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24 January 2017

The Royal College of Physicians (RCP) have launched two new reports, Being a junior doctor: Experiences from the front line and Keeping medicine brilliant: Improving working conditions in the acute setting.


The NHS provides some of the highest-quality, most efficient and most accessible healthcare in the world, much of which is provided by junior doctors. Being a junior doctor can be very rewarding, but it is also intense and challenging. Despite the challenges, the high quality care they provide means that nearly all junior doctors feel valued by the patients they treat. We believe that medicine is a brilliant career, but also recognise that tangible action is needed from policymakers, employers and doctors themselves to ensure that it continues to be brilliant.


Being a junior doctor explores the experiences of junior doctors working at the frontline of the NHS and reveals that:


  • Seven in 10 junior doctors work on a rota that has a permanent gap
  • 96% of junior doctors feel valued by the patients they care for, but feel that they spend too much time away from them
  • 41% of junior doctors report that the burden of excessive administrative work poses a serious risk to patient safety in their hospital
  • Four in five junior doctors regularly experience excessive stress because of their job
  • One in four junior doctors report that their role has had a serious impact on their mental health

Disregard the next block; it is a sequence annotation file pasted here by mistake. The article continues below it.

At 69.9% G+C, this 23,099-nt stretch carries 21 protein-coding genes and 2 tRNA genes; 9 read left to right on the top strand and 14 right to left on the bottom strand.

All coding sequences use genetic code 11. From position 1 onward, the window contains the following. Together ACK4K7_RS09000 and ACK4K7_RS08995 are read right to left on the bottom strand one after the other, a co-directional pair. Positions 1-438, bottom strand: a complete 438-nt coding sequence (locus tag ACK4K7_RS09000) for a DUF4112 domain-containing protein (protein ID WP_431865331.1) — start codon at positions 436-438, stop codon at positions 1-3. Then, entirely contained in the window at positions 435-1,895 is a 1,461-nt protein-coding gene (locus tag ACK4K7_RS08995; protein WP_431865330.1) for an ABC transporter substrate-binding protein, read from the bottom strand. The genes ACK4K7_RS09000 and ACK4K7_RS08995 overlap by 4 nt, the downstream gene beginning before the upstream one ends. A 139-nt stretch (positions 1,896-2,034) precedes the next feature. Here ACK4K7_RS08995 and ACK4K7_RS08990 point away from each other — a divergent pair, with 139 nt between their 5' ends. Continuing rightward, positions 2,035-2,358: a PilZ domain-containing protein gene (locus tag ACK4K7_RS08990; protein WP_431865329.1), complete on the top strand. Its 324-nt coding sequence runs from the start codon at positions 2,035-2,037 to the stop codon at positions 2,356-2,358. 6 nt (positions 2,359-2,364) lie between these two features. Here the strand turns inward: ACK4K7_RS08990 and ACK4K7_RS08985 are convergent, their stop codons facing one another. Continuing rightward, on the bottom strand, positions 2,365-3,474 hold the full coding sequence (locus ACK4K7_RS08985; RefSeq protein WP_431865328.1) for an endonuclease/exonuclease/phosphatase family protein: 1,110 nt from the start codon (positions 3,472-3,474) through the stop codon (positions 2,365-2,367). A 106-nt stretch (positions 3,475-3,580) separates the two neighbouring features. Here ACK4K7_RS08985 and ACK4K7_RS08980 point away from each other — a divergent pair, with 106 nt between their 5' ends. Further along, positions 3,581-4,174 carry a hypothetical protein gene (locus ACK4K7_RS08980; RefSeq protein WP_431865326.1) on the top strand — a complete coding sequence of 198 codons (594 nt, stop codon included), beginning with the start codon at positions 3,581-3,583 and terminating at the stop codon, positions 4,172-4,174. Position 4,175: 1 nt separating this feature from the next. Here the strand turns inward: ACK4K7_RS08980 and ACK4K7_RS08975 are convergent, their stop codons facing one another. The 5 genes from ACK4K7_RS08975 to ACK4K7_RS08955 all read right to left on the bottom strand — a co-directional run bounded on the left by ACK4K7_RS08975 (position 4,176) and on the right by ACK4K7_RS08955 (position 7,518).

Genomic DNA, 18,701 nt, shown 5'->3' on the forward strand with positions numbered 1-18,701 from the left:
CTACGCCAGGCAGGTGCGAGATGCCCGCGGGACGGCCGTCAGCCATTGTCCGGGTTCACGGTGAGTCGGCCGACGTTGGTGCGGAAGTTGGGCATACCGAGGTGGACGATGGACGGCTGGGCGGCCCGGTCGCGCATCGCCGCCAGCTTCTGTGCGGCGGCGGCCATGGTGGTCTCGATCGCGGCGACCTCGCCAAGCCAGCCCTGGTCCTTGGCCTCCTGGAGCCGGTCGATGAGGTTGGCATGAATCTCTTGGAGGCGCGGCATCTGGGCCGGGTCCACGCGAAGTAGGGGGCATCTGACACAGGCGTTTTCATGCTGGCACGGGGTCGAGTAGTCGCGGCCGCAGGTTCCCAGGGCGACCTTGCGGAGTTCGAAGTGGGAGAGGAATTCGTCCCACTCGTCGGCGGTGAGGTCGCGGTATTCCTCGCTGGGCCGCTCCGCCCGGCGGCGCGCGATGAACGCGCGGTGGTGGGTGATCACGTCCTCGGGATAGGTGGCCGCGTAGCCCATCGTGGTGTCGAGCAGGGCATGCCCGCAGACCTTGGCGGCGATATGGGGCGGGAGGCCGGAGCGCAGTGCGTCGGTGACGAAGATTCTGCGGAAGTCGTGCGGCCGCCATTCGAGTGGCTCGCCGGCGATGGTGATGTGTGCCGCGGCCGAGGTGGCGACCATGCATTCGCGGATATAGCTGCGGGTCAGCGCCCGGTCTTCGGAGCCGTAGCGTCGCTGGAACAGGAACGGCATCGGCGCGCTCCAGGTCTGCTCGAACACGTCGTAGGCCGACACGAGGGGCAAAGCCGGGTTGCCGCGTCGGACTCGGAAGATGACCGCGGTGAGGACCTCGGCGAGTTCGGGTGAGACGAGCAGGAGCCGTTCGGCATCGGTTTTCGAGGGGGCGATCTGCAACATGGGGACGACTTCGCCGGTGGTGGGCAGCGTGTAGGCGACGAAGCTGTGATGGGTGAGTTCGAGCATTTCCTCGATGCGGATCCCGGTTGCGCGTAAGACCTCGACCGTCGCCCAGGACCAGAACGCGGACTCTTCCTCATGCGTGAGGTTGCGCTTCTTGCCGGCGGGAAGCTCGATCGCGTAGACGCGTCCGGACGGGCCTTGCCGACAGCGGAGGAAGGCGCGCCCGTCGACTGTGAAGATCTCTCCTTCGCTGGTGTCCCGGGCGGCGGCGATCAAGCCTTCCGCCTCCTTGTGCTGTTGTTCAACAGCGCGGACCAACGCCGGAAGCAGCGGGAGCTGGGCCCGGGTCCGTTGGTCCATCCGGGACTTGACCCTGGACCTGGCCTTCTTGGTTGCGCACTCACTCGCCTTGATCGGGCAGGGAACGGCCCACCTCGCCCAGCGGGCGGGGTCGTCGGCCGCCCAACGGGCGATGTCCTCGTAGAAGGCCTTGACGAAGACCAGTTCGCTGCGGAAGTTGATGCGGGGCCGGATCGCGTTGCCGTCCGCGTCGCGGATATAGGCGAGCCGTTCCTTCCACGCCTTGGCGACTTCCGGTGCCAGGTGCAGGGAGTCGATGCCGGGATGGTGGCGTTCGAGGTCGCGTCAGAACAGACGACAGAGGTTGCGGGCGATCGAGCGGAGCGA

Doctors-in-training are the future of the medical profession and the NHS. It is vital that they get the support they need to progress and deliver the gold standard care that the NHS is famous for. We are calling for junior doctors to be:


  • Valued for the care they give to patients and provided with the facilities they need to deliver outstanding care
  • Supported in training and education, given the time and space for career planning and allowed the freedom to pursue a life outside of medicine
  • Motivated by a culture that respects, develops and engages them fully to ensure that the best care is provided for patients and the future of the NHS


Keeping medicine brilliant is being published alongside Being a junior doctor, to further explore the issues revealed by the research and to provide more specific and practical guidance and recommendations for trusts and senior NHS leaders to improve the wellbeing of doctors so that they can continue to provide the high quality, effective care that patients deserve.



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